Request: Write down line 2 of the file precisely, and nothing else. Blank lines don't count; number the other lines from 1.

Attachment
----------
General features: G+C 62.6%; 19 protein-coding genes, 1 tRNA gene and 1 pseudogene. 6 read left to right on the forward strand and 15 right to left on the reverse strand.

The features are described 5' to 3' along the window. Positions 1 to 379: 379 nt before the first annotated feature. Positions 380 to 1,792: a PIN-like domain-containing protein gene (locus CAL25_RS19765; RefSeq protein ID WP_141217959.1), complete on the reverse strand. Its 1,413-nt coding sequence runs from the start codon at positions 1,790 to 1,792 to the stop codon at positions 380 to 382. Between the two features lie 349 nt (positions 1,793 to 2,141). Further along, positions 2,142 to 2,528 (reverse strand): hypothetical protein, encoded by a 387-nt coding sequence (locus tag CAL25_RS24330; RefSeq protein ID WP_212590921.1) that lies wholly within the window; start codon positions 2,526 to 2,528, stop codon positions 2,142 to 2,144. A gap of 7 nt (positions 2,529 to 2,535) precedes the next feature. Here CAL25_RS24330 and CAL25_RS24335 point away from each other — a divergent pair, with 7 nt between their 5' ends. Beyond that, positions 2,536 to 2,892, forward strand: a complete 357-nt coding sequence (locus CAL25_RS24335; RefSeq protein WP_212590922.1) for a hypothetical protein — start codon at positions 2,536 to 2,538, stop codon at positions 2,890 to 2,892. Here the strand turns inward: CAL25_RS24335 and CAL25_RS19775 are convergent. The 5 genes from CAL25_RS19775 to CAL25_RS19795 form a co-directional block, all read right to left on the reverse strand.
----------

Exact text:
The features are described 5' to 3' along the window. Positions 1 to 379: 379 nt before the first annotated feature. Positions 380 to 1,792: a PIN-like domain-containing protein gene (locus CAL25_RS19765; RefSeq protein ID WP_141217959.1), complete on the reverse strand. Its 1,413-nt coding sequence runs from the start codon at positions 1,790 to 1,792 to the stop codon at positions 380 to 382. Between the two features lie 349 nt (positions 1,793 to 2,141). Further along, positions 2,142 to 2,528 (reverse strand): hypothetical protein, encoded by a 387-nt coding sequence (locus tag CAL25_RS24330; RefSeq protein ID WP_212590921.1) that lies wholly within the window; start codon positions 2,526 to 2,528, stop codon positions 2,142 to 2,144. A gap of 7 nt (positions 2,529 to 2,535) precedes the next feature. Here CAL25_RS24330 and CAL25_RS24335 point away from each other — a divergent pair, with 7 nt between their 5' ends. Beyond that, positions 2,536 to 2,892, forward strand: a complete 357-nt coding sequence (locus CAL25_RS24335; RefSeq protein WP_212590922.1) for a hypothetical protein — start codon at positions 2,536 to 2,538, stop codon at positions 2,890 to 2,892. Here the strand turns inward: CAL25_RS24335 and CAL25_RS19775 are convergent. The 5 genes from CAL25_RS19775 to CAL25_RS19795 form a co-directional block, all read right to left on the reverse strand.